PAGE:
SUSAN HASKELL GOT HER JOB BECAUSE someone was dying. Someone on One Life to Live. And from a life-threatening disease: lupus. The producers, however, did not want viewers to think that lupus, in which the immune system attacks its own tissue, is always fatal, so they decided to introduce—temporarily—a second character who survives the disease.

Enter Haskell, 26, who has been playing that "temporary" character, Marty Saybrooke, on the ABC soap for nearly three years. "The character was planned to be part of just one story line," says Susan Bedsow Horgan, OLTL's executive producer. "But Susan is such a wonderful actress that we wanted to write more for her."

Write they have. During Haskell's years on the show, her rich orphan character has suffered through not only lupus but a gang rape and the ensuing trial; the murder of her boyfriend plus an unconsummated relationship with a married minister. The endless suffering helped earn Haskell a Daytime Emmy last May for best supporting actress. And recently she was nominated for a Soap Opera Digest award as younger lead actress.

But the actress sees Marty as more than the sum total of her disasters. "She's strong and tough, and she really doesn't trust anyone. She just wants to love and be loved, but that hasn't worked for her yet," Haskell says. "I always think if she'd had the life I had, we'd probably be very similar."

Haskell grew up in Toronto, the second of three children of American parents Roger Haskell, president of an industrial-products company, and his wife, Marilyn, an actress who had put her career on hold to raise a family. (She now manages her daughter.) "Our house was where everyone came to hang out," says Susan, recalling how she, her younger sister Carolyn and her older brother Roger often shared rooms with troubled kids who became unofficial foster siblings.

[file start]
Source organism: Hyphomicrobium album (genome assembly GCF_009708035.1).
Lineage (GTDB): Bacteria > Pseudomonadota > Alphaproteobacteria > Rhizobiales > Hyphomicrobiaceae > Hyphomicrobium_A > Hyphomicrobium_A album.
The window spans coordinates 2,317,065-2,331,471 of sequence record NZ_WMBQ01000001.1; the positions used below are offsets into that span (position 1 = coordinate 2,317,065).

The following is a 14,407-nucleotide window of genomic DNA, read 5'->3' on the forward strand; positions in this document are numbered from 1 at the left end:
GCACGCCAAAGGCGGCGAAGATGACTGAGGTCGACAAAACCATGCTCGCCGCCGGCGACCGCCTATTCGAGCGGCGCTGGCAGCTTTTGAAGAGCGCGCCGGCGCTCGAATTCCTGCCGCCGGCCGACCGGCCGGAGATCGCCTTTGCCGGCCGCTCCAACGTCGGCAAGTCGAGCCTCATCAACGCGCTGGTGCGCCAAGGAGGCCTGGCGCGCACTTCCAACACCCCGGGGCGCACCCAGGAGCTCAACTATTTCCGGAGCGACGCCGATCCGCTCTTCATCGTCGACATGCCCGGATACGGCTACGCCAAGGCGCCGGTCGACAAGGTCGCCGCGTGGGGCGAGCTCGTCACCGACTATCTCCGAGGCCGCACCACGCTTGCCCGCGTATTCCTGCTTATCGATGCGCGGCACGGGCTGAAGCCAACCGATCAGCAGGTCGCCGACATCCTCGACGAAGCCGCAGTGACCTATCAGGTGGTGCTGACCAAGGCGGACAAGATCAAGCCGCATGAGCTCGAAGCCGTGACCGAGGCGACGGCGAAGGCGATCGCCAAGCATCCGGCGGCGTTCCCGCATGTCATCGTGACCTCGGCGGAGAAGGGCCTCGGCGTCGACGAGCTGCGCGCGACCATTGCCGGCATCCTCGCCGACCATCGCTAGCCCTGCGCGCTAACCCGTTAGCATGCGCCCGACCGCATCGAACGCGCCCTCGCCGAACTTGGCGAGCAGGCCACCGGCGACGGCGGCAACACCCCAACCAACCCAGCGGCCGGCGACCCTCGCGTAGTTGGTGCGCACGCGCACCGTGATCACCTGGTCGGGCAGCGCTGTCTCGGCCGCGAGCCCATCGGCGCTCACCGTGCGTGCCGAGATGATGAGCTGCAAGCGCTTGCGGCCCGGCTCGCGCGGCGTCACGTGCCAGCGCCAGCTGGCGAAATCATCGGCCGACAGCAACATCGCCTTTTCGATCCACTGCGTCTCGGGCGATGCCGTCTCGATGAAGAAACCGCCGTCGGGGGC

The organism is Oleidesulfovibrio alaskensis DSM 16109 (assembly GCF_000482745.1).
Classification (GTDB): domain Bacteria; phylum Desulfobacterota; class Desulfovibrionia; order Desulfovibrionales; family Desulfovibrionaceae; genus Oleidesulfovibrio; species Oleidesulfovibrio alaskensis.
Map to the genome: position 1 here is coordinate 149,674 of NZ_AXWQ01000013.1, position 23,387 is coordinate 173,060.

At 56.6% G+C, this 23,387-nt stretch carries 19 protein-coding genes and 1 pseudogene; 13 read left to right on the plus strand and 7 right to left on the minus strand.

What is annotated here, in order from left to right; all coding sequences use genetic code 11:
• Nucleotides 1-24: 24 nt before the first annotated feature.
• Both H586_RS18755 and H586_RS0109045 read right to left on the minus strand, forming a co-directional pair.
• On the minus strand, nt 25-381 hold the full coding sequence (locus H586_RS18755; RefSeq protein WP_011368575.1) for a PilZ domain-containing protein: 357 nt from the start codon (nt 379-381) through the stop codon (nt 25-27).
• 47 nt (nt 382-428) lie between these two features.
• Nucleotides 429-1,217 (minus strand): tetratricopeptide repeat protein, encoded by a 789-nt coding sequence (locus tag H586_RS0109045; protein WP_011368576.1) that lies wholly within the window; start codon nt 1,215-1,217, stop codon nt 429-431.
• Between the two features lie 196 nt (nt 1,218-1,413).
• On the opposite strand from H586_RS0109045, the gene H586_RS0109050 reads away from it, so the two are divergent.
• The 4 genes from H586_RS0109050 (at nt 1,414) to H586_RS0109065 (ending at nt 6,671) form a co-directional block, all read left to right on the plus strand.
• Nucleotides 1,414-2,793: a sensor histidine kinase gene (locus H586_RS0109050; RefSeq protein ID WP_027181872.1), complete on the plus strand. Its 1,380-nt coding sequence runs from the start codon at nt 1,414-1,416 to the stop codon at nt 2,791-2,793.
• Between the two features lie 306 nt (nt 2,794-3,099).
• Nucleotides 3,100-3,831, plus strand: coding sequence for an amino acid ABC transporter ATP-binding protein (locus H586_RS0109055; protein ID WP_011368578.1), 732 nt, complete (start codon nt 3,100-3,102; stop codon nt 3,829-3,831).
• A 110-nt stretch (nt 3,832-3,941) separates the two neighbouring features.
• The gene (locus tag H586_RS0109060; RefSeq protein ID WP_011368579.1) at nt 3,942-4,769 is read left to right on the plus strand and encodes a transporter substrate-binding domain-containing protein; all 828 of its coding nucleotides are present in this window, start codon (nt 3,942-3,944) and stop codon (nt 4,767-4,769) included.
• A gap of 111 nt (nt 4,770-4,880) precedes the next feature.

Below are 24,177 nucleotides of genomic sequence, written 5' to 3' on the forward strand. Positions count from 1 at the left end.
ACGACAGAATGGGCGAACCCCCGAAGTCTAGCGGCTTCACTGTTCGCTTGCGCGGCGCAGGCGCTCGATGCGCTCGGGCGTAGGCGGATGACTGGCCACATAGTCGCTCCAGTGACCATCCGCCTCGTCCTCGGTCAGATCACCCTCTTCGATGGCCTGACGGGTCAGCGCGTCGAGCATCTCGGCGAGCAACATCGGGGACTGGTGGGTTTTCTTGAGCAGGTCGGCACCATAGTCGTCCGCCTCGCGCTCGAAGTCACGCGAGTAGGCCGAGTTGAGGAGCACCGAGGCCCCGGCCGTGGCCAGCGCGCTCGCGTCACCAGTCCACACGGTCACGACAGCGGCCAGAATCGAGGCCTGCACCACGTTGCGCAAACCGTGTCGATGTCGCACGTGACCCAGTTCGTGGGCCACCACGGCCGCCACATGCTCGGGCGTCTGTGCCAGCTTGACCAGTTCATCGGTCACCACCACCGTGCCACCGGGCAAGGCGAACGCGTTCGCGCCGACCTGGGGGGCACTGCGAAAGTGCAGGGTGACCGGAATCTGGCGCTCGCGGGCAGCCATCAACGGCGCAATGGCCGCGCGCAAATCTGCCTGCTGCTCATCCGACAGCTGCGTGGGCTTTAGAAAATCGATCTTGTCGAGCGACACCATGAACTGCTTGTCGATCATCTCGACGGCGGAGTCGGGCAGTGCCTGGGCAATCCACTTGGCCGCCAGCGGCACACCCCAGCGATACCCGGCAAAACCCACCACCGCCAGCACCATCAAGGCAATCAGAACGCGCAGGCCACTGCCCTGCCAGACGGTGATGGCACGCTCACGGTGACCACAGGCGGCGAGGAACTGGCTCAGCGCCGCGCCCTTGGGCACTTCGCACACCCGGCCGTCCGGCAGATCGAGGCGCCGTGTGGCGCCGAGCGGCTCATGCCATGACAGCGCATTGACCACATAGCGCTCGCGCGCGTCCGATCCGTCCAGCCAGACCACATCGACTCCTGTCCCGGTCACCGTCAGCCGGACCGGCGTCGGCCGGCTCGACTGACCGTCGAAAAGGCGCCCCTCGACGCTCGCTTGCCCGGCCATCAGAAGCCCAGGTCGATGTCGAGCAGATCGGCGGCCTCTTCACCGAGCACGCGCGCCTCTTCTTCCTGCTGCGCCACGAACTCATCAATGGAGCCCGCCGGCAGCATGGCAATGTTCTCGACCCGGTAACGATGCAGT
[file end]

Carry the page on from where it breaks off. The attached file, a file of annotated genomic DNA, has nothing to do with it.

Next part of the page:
Haskell began modeling at 16 but had no plans to follow her mother into acting. At Tufts University outside Boston, "I was premed," she says, "but watching people work on cadavers gave me a funny feeling." After graduating cum laude in 1990 with a degree in biopsychology, she moved to New York City, where she she modeled, did TV commercials (Oil of Olay, Burger King) and found her way to the American Academy of Dramatic Arts. After studying one year, she appeared (briefly) in the syndicated series My Secret Identity, and (even more briefly) in the movie Strictly Business. She first appeared on the soap early in '92.

The steady gig has been great—except possibly for her relationship with beau Tom Caffrey, 30, an emergency-room physician in Jacksonville, Fla., whom she met four years ago through friends. It's not that he frets about her kissing all those soap studs—and Caffrey notes, shrugging, "I don't think she worries when I'm doing pelvic exams." The real problem is the 835 miles between them. They try to connect every two or three weeks ("I know everyone at Continental by name," says Haskell. "Half of them think I work for the airline"), and they speak on the phone every day. "The one rule we have is whenever we feel like calling, call," says Haskell. As if on cue, the phone in her dressing room rings. It's Caffrey, checking in for the afternoon. No suffering on the set today.

BETSY ISRAEL
TOBY KAHN in New York City

  • Contributors:
  • Toby Kahn.